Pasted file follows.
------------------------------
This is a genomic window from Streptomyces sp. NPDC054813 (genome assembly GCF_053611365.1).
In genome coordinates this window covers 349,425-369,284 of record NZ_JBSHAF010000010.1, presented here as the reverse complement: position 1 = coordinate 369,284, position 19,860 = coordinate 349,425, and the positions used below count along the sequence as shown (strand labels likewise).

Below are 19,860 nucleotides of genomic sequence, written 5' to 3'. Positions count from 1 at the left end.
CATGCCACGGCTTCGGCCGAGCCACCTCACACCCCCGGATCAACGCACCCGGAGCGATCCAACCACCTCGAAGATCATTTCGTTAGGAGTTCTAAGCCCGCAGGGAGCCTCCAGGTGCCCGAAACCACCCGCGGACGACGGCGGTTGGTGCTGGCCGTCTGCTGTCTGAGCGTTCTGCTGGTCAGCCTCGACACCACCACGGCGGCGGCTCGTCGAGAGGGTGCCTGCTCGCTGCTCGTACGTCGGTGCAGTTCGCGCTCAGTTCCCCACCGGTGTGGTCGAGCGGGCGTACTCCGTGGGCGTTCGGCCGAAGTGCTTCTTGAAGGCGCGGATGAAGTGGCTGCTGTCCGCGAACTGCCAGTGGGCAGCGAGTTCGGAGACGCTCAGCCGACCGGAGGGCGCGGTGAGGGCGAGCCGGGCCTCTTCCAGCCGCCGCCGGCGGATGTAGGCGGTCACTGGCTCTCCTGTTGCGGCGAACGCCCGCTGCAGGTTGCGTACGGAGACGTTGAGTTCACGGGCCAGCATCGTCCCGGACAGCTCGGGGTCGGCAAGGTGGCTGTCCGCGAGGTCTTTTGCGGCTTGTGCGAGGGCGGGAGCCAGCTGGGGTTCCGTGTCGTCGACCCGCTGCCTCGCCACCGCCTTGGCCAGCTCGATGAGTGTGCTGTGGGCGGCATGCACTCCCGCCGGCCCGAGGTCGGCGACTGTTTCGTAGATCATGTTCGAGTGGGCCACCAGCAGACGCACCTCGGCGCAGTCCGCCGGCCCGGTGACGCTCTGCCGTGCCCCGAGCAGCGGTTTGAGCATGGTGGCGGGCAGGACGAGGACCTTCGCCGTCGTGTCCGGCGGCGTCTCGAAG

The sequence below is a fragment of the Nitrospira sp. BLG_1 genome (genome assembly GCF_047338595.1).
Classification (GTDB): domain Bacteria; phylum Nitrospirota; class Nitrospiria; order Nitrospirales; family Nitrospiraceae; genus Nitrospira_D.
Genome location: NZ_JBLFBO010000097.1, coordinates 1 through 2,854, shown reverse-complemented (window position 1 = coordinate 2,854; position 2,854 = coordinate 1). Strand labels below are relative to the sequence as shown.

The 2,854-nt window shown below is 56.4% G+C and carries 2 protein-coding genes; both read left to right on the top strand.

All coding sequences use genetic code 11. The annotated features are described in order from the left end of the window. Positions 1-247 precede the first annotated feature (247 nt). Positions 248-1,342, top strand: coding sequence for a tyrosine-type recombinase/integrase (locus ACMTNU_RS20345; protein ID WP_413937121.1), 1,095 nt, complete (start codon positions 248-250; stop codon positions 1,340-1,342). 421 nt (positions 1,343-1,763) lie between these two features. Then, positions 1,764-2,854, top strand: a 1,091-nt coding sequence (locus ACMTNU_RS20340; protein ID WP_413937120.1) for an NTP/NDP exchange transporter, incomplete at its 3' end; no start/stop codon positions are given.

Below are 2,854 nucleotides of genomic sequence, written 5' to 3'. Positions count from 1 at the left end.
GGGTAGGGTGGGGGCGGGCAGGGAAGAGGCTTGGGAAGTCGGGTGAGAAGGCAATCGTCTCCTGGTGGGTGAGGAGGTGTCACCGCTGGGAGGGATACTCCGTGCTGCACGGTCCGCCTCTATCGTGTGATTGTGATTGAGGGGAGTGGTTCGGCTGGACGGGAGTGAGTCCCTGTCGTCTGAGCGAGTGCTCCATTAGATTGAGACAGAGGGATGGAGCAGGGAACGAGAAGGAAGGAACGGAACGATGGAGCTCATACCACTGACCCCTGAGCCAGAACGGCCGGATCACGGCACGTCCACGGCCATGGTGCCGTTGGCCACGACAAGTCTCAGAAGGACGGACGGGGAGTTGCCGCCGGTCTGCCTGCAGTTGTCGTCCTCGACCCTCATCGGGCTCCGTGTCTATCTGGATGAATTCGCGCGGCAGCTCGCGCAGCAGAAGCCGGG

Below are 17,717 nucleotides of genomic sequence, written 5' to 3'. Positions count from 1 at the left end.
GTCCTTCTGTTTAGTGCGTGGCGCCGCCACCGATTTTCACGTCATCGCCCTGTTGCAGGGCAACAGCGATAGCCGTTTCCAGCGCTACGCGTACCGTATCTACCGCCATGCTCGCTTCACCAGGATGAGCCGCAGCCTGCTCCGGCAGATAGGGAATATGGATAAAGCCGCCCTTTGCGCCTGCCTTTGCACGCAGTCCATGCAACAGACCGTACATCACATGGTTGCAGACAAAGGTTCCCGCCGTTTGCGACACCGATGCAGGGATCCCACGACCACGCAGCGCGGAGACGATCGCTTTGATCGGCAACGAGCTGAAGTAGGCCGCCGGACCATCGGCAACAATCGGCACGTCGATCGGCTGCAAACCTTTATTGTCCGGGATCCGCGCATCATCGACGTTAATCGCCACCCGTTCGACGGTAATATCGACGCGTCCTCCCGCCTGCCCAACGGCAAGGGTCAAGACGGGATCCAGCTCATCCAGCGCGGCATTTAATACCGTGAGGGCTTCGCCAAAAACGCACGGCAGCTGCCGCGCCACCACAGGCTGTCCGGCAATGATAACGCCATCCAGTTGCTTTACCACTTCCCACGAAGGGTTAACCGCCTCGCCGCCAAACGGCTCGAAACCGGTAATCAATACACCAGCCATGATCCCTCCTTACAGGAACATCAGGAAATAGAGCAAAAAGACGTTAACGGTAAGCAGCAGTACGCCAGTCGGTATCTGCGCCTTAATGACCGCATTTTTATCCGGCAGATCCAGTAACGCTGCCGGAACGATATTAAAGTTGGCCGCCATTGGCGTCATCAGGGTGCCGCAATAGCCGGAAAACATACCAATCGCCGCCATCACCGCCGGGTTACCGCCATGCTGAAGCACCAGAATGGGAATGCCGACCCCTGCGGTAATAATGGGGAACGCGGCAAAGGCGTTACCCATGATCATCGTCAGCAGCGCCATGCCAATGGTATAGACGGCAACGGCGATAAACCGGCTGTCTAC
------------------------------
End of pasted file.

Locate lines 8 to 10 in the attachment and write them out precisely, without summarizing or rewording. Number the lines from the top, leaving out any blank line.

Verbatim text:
The 2,854-nt window shown below is 56.4% G+C and carries 2 protein-coding genes; both read left to right on the top strand.

All coding sequences use genetic code 11. The annotated features are described in order from the left end of the window. Positions 1-247 precede the first annotated feature (247 nt). Positions 248-1,342, top strand: coding sequence for a tyrosine-type recombinase/integrase (locus ACMTNU_RS20345; protein ID WP_413937121.1), 1,095 nt, complete (start codon positions 248-250; stop codon positions 1,340-1,342). 421 nt (positions 1,343-1,763) lie between these two features. Then, positions 1,764-2,854, top strand: a 1,091-nt coding sequence (locus ACMTNU_RS20340; protein ID WP_413937120.1) for an NTP/NDP exchange transporter, incomplete at its 3' end; no start/stop codon positions are given.

Below are 2,854 nucleotides of genomic sequence, written 5' to 3'. Positions count from 1 at the left end.